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Everyday Accidental Racism #3 – Aversion to Other Cultures

July 15, 2016

I was surfing Netflix the other day looking for a film to watch with a friend. There was the usual dithering over a few candidates she was obviously not keen on, but she scooted right over one comedy, saying: “Sounds racist, but I really don’t like black-people films.”

I’ve watched a few bad ones, and I still find them preferable to stereotypical WASP comedies like My Best Friend’s Wedding, Legally Blonde, How to Lose a Guy in 10 Days, Not Another Teen Movie and The Hot Chick, all of which immediately jump to mind as being characterised by sneaky, mean-spirited sniping. Those are just the ones I’ve seen by-the-by, it being a genre that I avoid.

Assuming that black-culture films share attributes in common – and I think they do – what is it about them that makes them more objectionable to my friend than any of the above-mentioned? My suggestion would be lack of familiarity. Familiarity is often gained by accident. I have watched The Fresh Prince of Bel Air on many a bored, hungover day, and like all comedies and comedic style, you get used to it.

American sitcoms have a tendency to be low key and accessible, rather than challenging and alienating, hence their international success. Filtering slowly into the hearts and minds of white people makes black-culture comedy mainstream. Fresh Prince is entry level, totally without challenge.

More extreme, stereotypical examples might make us uncomfortable, because it may seem to white eyes that they actually perpetuate racist assumptions. You have to learn to separate racist perception of others from satirical self-perception of the ingroup; the film that is racist when made by white people is merely overblown when made by black people. This distinction often confuses people. The best you can do is chalk it up to subtle differences in presentation, which go over the heads of the outgroup.

Stand-up comedian Chris Rock is more challenging because he explores stereotypes and talks about aspects of culture that white people don’t experience. He makes comparisons that white people may or may not identify with, because they come from an alternative viewpoint. The proof of the pundit it is in the audience; the fact that Chris Rock’s jocular pearls of wisdom have a majority black crowd rolling in their seats tells you that it’s his culture who see themselves reflected in his description.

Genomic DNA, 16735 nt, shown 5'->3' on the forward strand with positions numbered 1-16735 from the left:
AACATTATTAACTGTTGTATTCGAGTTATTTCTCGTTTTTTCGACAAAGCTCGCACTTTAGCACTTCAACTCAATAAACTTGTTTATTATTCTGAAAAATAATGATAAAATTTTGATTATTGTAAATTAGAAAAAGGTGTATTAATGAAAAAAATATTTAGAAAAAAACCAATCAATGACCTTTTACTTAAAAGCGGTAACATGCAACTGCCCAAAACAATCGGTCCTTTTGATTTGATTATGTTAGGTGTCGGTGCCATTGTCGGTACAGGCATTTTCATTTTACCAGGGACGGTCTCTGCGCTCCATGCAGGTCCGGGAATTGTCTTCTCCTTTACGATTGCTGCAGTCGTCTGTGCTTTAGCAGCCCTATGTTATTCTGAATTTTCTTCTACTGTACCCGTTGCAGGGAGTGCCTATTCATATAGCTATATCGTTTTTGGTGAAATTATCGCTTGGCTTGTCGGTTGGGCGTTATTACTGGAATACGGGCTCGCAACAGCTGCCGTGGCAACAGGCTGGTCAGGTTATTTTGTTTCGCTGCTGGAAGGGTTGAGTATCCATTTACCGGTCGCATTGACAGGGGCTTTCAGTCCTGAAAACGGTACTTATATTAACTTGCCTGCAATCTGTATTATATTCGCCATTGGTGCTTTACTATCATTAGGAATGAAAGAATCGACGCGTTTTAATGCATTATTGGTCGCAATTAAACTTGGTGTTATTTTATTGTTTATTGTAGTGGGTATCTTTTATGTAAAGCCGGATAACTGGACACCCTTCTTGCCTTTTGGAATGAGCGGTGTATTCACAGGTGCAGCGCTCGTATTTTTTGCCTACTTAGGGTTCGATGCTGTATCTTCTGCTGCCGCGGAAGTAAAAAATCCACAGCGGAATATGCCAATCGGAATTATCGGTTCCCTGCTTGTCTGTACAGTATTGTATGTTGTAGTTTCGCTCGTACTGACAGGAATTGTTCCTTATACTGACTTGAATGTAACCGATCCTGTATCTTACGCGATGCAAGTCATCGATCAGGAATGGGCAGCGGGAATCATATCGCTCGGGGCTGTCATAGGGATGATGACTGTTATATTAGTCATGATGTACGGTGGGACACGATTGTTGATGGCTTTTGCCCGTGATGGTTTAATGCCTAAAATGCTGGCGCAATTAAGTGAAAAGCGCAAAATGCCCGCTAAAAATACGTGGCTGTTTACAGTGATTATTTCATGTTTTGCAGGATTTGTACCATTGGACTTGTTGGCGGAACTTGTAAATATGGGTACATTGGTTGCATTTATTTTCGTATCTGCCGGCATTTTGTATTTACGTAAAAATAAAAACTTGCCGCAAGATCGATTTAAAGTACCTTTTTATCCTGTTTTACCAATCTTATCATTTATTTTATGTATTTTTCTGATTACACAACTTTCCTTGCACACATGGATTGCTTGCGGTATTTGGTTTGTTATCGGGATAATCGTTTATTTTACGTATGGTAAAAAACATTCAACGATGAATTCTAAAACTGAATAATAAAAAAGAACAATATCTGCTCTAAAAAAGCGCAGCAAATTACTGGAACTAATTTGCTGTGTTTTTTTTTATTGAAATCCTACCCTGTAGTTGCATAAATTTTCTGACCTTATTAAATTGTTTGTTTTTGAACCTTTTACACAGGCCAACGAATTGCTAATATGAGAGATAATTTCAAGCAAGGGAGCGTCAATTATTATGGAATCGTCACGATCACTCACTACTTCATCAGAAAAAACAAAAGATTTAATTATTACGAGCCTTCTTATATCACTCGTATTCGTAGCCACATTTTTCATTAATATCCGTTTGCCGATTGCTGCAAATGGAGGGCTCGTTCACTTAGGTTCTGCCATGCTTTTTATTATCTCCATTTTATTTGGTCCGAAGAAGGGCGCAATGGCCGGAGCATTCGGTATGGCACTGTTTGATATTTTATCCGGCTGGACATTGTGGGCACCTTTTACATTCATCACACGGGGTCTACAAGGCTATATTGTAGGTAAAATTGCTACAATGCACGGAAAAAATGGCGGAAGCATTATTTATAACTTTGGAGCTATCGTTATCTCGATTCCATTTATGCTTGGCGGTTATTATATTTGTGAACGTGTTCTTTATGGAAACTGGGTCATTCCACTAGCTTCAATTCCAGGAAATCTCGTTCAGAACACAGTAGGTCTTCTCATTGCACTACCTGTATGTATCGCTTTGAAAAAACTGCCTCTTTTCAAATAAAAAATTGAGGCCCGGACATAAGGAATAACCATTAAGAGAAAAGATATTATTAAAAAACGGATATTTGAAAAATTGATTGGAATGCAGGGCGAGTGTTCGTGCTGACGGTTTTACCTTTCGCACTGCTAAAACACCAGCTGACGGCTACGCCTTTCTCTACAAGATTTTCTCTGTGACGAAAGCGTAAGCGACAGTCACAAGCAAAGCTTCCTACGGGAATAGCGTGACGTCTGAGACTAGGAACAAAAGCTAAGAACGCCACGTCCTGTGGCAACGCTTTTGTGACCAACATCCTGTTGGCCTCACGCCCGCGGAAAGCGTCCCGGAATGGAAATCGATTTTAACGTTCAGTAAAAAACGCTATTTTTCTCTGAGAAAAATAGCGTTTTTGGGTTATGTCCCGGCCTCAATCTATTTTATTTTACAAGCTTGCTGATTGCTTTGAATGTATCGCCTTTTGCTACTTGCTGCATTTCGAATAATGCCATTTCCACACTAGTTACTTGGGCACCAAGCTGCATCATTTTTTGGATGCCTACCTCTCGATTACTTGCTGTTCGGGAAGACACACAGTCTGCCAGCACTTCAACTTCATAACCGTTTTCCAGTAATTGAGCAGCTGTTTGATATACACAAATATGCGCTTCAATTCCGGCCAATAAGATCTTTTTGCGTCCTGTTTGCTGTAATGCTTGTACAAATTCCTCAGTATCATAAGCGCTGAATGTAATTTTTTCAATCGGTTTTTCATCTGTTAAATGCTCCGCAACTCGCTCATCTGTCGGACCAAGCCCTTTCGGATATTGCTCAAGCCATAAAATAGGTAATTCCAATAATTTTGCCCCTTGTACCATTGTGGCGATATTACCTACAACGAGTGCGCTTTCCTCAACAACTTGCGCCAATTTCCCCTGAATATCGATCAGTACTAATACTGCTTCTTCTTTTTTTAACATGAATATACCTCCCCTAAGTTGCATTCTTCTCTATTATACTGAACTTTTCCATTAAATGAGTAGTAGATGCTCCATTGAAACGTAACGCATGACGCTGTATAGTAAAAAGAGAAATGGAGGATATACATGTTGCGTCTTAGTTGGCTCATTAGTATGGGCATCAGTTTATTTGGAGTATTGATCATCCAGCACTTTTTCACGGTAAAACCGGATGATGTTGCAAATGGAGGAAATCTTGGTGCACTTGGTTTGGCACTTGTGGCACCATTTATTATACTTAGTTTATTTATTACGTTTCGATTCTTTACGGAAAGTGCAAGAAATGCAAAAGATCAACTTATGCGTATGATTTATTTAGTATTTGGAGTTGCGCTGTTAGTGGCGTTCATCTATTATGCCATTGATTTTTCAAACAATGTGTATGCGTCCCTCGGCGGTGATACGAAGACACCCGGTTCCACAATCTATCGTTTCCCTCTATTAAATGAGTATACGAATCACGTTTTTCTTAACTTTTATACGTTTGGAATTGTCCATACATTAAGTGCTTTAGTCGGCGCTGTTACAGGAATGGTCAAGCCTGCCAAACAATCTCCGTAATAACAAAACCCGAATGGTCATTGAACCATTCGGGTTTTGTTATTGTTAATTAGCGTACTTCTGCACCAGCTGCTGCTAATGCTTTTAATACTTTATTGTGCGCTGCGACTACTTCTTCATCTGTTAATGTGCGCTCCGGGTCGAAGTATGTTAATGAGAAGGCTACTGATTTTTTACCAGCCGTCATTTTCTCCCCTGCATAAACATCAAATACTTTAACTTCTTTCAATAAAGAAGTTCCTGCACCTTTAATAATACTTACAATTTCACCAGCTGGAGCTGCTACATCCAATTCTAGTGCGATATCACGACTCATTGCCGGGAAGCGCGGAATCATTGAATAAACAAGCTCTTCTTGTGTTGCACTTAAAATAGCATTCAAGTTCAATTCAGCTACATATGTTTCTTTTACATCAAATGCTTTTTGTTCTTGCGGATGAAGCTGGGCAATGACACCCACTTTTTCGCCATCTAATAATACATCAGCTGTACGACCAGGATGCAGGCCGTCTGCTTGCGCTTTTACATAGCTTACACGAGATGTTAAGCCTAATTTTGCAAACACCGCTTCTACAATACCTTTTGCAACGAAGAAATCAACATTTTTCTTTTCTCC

My first response to Chris Rock was one of mystification. I’d simply never heard of, or ever thought about, the distinctions he made between black people and white people – not to mention between men and women. But, I shared a house with a black man who liked it; and have a close friend who likes it; so I have seen at least three of his stand-ups. He grew on me through familiarity.

That’s how it always is, and some people stumble into familiarity while other people have to make an effort. As a movie buff, I never turn down a film I think I might not like because of its cultural distance from me; I’m not one of those who avoids foreign films. As such, I quickly got used to “black-people films.”

Other groups of people have to make their own efforts. “Why should I?” you might ask. Well, because it helps challenge latent racism. If I was black, would my white friend really have told me that she couldn’t get on with black films? I doubt it. Politeness would have forbade it. There would have been a chance I’d be affronted, interpreting (correctly) a stubborn homogeneity of taste and culture that freezes me out and segregates me off, whether intended to or not.